American Writers

“There exists a great politesse around women’s poetry,” Courtney Queeney writes, “and to write critically is, in some ways, to betray one’s feminine self (the part that’s supposed to blink a lot and sigh into the shadows when the menfolk start talking politics at the dinner table).”

In solidarity with Kamy Wicoff’ and the SheWrites call to action, I’ve already bought Francine Prose’s Gluttony and just bought Adina Hoffman’s My Happiness bears No Relation to Happiness, which looks like a historical and biographical tour de force.

That’s not enough, of course. I think it’s worth thinking long and hard about the problems, internal and external, that seem to keep women in what Adina Hoffman herself comes to call a “ghetto.” Here’s an interview with Mya Guarnieri where she talks about the problem of hybridity that plagues me daily (and Alarcon too, if a little less).

Guarnieri: So you’re an American writer? Not a Jewish writer?

Hoffman: I should probably just say that I’m a writer, no adjectives attached, but I suppose I used the term “American writer” because it’s both more neutral and expansive than any of these others; it doesn’t necessarily imply anything specific, beyond one’s place of birth and the use of an American idiom. And perhaps I also meant to say that no matter how long I live in the Middle East, I’ll never be an Israeli writer. To call yourself a “Jewish writer,” meanwhile, is to put yourself in a kind of ghetto, as if your concerns are only Jewish. The same is true of the term “woman writer,” which I also don’t use. Of course I am Jewish and I am a woman, and both of these things matter to me, but I’d like to think my imagination extends beyond such categories.

It’s interesting that Hoffman thinks of “American writer” as the most general label available to her. The term is not in practice “neutral” and “expansive”—we don’t need to look at the Publishers Weekly Top Ten list to establish that the American Writer has both a structure and a gender, and that the Great American Novel tends by definition to be about a boy’s life. (For a great account of why this is problematic, see Zunguzungu’s post “On Repressive Anti-Sentimalism” here.) But of the labels available, American Writer is clearly the most powerful, and she’s free to choose it. It’s hard to be the  best “American” writer if you’re “ghettoized,” as Hoffman puts it, into a subcategory.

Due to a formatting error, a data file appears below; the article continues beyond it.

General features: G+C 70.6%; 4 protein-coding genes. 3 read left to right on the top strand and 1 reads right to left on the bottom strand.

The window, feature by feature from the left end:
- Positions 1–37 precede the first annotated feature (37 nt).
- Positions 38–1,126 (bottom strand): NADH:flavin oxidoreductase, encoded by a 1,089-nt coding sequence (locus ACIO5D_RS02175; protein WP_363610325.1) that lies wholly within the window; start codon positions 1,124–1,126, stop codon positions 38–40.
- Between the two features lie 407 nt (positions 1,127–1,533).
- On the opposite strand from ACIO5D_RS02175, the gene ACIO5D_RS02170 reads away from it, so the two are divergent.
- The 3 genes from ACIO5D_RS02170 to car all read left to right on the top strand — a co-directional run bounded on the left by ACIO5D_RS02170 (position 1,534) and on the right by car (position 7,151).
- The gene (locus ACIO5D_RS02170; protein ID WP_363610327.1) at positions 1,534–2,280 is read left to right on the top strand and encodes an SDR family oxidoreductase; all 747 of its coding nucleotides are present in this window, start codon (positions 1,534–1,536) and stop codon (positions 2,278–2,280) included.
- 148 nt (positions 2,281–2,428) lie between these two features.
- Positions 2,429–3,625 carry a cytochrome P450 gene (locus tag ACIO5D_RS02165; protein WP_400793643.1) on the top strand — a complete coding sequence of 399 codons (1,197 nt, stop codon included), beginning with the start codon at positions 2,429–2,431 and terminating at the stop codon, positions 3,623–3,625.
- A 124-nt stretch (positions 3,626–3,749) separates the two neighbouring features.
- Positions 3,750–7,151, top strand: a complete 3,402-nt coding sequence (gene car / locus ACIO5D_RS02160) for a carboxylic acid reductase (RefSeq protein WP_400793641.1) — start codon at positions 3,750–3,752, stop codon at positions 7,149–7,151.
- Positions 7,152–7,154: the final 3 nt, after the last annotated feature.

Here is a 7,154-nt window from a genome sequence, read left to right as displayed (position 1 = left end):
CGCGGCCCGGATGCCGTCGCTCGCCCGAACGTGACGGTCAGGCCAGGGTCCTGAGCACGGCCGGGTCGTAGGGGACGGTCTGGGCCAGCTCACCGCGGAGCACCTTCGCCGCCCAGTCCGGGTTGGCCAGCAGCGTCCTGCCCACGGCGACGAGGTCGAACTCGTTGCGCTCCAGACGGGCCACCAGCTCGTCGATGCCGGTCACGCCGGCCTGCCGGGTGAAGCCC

(Ghettoization. What a word to use in this connection. Whew.)

I started this post with an excerpt from Courtney Queeney’s article “The Kings Are Boring: Some Thoughts on Women’s Poetry”, from the August 2009 issue of Bookslut, because it reminded me of prior talks we’ve had about some of the features of Jezebel and DoubleXX that make them problematic discourse communities. Queeney’s piece is honest about the risks that attend projects like She Writes and WILLA—great projects born of a moment of crisis that  offer members shelter from the storm, but which run the danger of confirming in some larger way that the only solution to a segregated society is to create a secondary one outside it. Let’s resist that, WILLA and She Writes: let’s keep women’s writing from turning into women’s sports.

(I say that, by the way, as someone who a) despises ALL sports and b) nonetheless resents the way in which women’s sports have been marginalized, except when it comes to tennis. I’m using the comparison advisedly: unlike sports, where women are statistically smaller and weaker, there is no biology limiting our ability to record-break along with the big boys.)

This may require a move away from the “politesse,” and it may involve developing a way for us to talk about aesthetics and politics in a way that doesn’t let friendship, or the good feeling that comes from uniting behind a cause, interfere with our ability to disagree.

I hope, in other words, that She Writes and WILLA don’t become another set of shelters from the storm. I hope they’re where the storm happens.